Fiscal policies are a powerful tool for economic development. Unfortunately, fiscal policies have failed rural communities in two ways. First, they have created a dependence on a narrow set of industries, such as fossil fuels. Second, fiscal policies have constrained the ability of local governments to grow and invest revenues in ways aligned with economic diversification.

For example, local governments in Utah have every incentive to support fossil fuel development over renewable energy because of the state’s tax policies that disallow local governments from retaining revenue from new wind and solar projects. By comparison, oil and natural gas revenue is exempt from the limits placed on renewable energy, so local budgets can soar when oil prices and production are high.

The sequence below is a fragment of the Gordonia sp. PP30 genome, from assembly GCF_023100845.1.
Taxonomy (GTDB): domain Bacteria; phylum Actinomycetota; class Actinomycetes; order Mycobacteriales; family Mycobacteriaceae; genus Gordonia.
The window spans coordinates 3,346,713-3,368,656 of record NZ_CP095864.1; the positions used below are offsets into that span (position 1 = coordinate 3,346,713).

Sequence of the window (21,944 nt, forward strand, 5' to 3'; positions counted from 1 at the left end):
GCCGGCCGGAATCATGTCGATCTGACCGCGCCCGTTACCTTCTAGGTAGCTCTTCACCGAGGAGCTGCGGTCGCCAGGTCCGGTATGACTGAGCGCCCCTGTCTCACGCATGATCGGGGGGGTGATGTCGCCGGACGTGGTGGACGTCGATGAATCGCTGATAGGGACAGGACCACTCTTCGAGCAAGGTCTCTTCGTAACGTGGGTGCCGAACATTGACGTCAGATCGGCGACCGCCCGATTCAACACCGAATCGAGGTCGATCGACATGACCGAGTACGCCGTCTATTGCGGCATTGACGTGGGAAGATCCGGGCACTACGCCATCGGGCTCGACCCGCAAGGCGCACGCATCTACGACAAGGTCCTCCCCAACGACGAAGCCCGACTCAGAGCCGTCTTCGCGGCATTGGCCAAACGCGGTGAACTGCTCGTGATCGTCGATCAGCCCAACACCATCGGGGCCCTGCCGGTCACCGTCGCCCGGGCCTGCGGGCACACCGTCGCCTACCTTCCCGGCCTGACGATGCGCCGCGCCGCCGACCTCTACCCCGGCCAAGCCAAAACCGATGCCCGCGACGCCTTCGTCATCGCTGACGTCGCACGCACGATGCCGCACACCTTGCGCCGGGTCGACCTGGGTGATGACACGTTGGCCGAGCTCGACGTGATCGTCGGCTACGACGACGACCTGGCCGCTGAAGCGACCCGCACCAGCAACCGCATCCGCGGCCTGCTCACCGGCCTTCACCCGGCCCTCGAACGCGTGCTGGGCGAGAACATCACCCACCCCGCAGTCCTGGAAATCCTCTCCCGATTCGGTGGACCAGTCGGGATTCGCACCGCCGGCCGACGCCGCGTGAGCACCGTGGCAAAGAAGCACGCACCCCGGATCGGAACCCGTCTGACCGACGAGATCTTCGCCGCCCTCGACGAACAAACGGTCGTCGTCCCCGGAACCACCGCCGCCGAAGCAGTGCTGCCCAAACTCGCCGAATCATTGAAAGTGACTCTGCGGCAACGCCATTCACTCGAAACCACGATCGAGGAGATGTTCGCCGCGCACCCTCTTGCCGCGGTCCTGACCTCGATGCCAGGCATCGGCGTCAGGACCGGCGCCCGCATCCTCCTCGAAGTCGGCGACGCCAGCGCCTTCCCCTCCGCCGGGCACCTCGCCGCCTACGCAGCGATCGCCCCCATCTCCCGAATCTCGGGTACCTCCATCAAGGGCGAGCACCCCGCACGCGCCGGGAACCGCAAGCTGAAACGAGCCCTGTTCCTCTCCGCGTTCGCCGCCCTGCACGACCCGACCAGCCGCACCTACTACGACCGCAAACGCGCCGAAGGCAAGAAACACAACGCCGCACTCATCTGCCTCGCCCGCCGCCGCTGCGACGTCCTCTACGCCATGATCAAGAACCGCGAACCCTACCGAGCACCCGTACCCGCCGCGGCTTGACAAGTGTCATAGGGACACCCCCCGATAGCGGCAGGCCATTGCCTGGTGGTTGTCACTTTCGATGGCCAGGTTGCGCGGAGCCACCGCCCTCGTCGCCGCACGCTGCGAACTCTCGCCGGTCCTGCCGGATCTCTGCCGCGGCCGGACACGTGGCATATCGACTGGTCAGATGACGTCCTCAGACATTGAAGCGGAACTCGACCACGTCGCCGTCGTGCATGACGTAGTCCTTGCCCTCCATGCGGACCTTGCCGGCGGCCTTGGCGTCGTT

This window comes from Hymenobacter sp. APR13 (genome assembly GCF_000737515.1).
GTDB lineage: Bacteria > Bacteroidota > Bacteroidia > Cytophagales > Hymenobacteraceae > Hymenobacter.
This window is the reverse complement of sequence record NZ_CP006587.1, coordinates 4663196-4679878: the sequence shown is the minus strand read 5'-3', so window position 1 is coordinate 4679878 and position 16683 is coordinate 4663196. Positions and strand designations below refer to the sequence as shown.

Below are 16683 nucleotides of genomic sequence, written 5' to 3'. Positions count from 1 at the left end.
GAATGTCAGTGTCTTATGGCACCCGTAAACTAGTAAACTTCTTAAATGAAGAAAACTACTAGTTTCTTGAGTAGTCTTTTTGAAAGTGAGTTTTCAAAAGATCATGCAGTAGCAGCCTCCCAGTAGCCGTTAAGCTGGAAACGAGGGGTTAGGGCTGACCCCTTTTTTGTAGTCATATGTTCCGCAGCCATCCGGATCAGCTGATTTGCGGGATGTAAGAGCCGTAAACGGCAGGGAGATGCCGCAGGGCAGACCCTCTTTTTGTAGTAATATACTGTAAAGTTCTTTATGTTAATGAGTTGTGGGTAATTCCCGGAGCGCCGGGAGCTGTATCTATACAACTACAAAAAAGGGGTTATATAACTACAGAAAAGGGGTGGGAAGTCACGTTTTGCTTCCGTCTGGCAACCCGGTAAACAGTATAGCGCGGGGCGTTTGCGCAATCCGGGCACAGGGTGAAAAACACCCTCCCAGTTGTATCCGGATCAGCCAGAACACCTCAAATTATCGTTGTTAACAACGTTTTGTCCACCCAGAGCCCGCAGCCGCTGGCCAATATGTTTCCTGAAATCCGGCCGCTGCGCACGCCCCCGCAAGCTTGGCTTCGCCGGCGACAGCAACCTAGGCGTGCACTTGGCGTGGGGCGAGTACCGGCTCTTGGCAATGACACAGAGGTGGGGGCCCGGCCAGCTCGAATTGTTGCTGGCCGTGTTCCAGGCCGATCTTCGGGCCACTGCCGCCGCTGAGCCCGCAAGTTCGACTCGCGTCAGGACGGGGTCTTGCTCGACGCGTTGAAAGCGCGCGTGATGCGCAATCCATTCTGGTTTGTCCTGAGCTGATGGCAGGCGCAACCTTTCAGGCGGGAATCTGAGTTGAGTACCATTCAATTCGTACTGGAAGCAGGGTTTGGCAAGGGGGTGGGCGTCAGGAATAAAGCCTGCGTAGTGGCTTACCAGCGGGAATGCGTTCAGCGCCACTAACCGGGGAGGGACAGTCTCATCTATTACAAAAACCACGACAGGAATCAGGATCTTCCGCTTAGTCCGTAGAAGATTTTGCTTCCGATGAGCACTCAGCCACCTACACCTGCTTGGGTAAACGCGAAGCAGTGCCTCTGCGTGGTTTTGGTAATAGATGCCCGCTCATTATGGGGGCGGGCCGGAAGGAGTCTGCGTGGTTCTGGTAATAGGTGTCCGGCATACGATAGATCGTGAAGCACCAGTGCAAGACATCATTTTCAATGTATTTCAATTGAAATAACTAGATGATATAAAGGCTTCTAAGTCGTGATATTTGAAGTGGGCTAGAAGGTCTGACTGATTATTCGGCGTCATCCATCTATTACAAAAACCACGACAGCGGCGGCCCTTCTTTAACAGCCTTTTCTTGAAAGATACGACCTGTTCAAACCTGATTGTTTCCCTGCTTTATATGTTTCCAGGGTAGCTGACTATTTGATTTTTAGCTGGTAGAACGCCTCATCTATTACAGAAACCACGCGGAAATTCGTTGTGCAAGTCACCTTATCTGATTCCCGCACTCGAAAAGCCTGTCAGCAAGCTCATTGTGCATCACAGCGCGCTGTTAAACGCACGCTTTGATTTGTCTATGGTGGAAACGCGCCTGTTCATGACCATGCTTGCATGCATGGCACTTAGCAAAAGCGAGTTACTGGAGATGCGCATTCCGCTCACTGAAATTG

In this essay we discuss how fiscal policies constrain rural America. We discuss the broad fiscal challenges facing rural communities, using examples of public lands and renewable energy as two areas where rural communities can benefit from economic opportunities but where fiscal policies create barriers to realizing revenue benefits.

Why we wrote this:
Fiscal policies that fail communities are not accidental: many have been deliberately designed to impede diversified rural economic development and to eliminate the revenue benefit of public land conservation or the transition to renewable energy.

By fiscal policy, we mean the ways that governments generate revenue from economic activity—from taxes, fees for services, and royalties on resource extraction, for example—and how governments use these revenues to pay for services such as roads, schools, police, and hospitals.

Mark Haggerty

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Kelly Pohl